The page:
There are no “groups” in simple linear regression; thus, you do not assess “within” and “amonggroup” independence here.
 You should begin to use the ANOVA table pvalue rather than the summary table slope pvalue to assess the relationship as this will generalize to the next module.
 When describing the relationship, use the confidence interval for the slope. Don’t just use the slope.
 I am fine with interpreting the slope on the transformed scale as long as you remember to include language about the logs. However, the slope can be backtransformed to describe the relationship on the original scale. When backtransforming the slope, however, note that “a change in log(x) of 1” should be backtransformed to “a change in x of e^{1}” which is where the 2.72 in answer 4 below came from. Also, note that the backtransformed slope indicates a “multiplicative” change such that the value of Y is multiplied by the backtransformed slope rather than added to. This is shown below.

The predictions should use confidence intervals as the original authors were interested in predicting the MEAN peak frequency. Also make sure that you backtransform the result from
predict()
as it returns the LOG mean peak frequency.
Rattlesnake Rattling
It is difficult to ultimately assess independence with the amount of information given. However, under the assumption that all Rattlesnakes were unique (no snake was measured twice) and they did not come from a single group (i.e., “nest”) of snakes, then it seems that the data are at least roughly independent. There is evidence for a strong nonlinearity and heteroscedasticity (Figure 1Right), the residuals do not appear to be normal (Anderson Darling p=0.0029) and are rightskewed (Figure 1Left), and significant outliers are evident (outlier test p=0.0012). A transformation will be explored to see if the assumptions can be met.
The authors suggested that the relationship would be exponential but logging just the peak frequency of the rattle variable did not result in meeting all of the assumptions. However, when both variables were logtransformed there is no visual evidence for nonlinearity (Figure 1Right), the residuals appear roughly homoscedastic (Figure 1Right) and approximately normal (AndersonDarling p=0.7765; Figure 1Left), and there is no evidence for significant outliers (outlier test p=0.0844). Thus, the assumptions appear to be adequately met on the loglog scale.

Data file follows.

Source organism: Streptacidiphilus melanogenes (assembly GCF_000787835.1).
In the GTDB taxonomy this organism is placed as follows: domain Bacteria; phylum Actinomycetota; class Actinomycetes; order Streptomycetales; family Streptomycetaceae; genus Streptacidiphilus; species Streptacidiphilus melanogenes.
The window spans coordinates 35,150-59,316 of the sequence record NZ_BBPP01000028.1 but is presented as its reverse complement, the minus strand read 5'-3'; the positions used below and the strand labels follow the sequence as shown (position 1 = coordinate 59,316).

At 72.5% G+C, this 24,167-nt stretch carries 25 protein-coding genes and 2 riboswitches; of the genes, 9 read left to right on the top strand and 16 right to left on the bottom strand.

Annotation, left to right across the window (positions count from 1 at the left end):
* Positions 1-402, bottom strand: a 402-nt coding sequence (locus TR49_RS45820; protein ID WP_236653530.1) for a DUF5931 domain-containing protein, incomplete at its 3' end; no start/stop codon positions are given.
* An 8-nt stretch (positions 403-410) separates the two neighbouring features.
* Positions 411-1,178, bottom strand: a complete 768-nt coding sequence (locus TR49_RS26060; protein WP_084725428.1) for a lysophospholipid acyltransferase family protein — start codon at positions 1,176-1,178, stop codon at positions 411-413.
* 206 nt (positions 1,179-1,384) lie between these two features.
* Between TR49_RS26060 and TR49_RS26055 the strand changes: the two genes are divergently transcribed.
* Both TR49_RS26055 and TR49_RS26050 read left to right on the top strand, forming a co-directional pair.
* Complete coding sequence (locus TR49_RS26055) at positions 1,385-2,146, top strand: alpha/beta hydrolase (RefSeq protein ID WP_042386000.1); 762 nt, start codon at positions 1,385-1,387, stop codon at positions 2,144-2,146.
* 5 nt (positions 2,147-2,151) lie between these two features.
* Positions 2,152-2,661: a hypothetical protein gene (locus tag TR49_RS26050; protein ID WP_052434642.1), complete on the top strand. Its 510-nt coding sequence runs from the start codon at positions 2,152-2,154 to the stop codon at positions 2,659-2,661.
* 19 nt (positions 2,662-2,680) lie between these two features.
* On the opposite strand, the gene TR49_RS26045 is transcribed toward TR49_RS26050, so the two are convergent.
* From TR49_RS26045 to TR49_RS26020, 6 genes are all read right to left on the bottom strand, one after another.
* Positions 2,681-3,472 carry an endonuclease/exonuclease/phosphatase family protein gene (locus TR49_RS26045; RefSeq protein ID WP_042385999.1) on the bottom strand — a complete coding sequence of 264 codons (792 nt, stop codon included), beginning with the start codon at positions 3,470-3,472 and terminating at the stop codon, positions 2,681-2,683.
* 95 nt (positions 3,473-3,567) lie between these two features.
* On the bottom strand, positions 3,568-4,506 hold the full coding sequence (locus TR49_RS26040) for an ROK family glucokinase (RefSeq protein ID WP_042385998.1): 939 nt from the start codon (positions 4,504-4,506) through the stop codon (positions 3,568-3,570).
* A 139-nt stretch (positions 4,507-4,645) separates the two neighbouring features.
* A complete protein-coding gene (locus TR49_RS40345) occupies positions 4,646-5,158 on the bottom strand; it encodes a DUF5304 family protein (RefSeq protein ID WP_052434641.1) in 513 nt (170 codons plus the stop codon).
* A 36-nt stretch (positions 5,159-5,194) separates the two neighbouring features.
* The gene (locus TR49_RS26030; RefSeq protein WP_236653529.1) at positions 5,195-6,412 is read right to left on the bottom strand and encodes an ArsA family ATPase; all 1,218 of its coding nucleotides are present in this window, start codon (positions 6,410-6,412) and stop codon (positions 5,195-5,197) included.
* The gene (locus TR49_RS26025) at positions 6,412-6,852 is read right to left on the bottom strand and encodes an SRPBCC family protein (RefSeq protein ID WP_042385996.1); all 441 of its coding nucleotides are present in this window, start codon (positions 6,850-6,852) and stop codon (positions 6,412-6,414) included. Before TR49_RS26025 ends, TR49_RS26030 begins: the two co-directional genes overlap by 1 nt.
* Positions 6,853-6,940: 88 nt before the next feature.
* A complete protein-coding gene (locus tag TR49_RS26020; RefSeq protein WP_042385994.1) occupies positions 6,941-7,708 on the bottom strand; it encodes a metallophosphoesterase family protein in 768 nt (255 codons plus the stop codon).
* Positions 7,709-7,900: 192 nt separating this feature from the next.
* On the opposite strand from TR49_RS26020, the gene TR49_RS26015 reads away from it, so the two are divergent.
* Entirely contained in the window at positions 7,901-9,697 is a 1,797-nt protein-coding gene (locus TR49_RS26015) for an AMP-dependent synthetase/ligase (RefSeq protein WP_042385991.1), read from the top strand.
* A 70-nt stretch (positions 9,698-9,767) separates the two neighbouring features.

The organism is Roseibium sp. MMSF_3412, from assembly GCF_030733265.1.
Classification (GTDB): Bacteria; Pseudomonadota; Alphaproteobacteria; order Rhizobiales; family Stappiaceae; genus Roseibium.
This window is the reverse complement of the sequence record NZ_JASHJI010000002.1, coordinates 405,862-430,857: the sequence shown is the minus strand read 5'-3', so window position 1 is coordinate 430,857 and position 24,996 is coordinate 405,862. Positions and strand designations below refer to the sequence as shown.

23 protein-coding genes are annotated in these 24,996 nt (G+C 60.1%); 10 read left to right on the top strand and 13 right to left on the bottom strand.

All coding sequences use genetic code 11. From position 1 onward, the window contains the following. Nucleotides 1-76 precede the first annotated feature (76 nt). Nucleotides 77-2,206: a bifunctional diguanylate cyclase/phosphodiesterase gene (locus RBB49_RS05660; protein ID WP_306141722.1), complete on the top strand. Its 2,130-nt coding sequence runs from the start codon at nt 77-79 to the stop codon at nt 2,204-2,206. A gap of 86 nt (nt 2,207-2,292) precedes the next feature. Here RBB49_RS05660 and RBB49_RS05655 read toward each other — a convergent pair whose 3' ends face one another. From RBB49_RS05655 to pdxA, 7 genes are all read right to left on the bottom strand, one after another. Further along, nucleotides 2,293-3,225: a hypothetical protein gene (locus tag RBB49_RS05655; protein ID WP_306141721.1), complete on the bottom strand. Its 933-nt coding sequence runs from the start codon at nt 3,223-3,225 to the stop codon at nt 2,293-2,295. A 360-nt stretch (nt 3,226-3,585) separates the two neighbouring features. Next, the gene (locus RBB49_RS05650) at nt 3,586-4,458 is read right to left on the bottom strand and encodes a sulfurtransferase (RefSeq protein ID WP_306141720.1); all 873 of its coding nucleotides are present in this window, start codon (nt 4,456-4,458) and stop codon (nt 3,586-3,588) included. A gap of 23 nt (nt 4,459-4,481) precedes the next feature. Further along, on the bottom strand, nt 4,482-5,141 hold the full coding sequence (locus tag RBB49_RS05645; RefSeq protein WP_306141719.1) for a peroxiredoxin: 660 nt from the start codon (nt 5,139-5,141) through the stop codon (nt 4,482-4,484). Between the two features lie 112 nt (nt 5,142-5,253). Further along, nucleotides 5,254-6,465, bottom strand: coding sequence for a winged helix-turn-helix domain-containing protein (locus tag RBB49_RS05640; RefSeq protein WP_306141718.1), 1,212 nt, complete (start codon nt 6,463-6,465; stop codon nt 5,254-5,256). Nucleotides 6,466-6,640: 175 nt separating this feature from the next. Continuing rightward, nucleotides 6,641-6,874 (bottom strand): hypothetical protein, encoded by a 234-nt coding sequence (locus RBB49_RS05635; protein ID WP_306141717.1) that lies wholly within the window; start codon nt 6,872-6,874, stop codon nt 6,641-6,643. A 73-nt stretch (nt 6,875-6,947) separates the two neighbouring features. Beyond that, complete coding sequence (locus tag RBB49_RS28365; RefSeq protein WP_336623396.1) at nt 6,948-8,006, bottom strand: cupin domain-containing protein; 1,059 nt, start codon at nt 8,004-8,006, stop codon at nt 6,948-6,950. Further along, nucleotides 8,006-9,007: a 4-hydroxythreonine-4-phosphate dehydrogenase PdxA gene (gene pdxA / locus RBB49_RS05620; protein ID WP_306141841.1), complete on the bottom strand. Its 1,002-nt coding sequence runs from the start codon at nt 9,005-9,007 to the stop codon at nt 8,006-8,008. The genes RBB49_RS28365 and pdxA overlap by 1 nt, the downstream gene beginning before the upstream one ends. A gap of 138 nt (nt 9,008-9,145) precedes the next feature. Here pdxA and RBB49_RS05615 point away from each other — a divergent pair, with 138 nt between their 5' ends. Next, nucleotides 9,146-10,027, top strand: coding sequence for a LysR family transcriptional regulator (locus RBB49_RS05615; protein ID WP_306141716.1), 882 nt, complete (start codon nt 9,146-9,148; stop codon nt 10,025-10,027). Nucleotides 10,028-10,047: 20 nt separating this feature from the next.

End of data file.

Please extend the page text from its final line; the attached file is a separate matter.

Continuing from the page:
There is a signficant relationship between log peak frequency of the rattle and log weight of Rattlesnakes (p<0.00005; Table 1; Figure 3).
Specifically, as the log weight of the Rattlesnakes increases by one unit, the average log peak frequency of the rattle decreases between 0.099 and 0.188 units.
On the original scale, as the weight of the Rattlesnake increases by a multiple of 2.72 cm, the average peak frequency of the rattle changes (decreases) by a multiple of between 0.829 and 0.906.The predicted mean peak frequency for all 454 g Rattlesnake is between 5.93 and 6.59 kg.
Figure 1: Histogram of residuals (left) and residual plot (right) for regression of peak frequency of rattles on weight of Rattlesnakes.
Figure 2: Histogram of residuals (left) and residual plot (right) for regression of logtransformed peak frequency of rattles on logtransformed weight of Rattlesnakes.
Figure 3: ANOVA table for the linear regression of logtransformed peak frequency of rattles on logtransformed weight of Rattlesnakes.
Table 1: ANOVA table for the linear regression of logtransformed peak frequency of rattles on logtransformed weight of Rattlesnakes.
Df Sum Sq Mean Sq F value Pr(>F)
weight 1 13.706 13.7061 8.9647 0.007785
Residuals 18 27.520 1.5289
R Appendix.
rdf < read.csv("Rattlesnakes.csv")
lm1 < lm(freq~weight,data=rdf)
transChooser(lm1)
rdf$logw < log(rdf$weight)
rdf$logf < log(rdf$freq)
lm2 < lm(logf~logw,data=rdf)
anova(lm2)
summary(lm2)
confint(lm2)
p.logf < predict(lm2,data.frame(logw=log(454)),interval="confidence")
exp(p.logf)*exp(anova(lm2)[2,3]/2)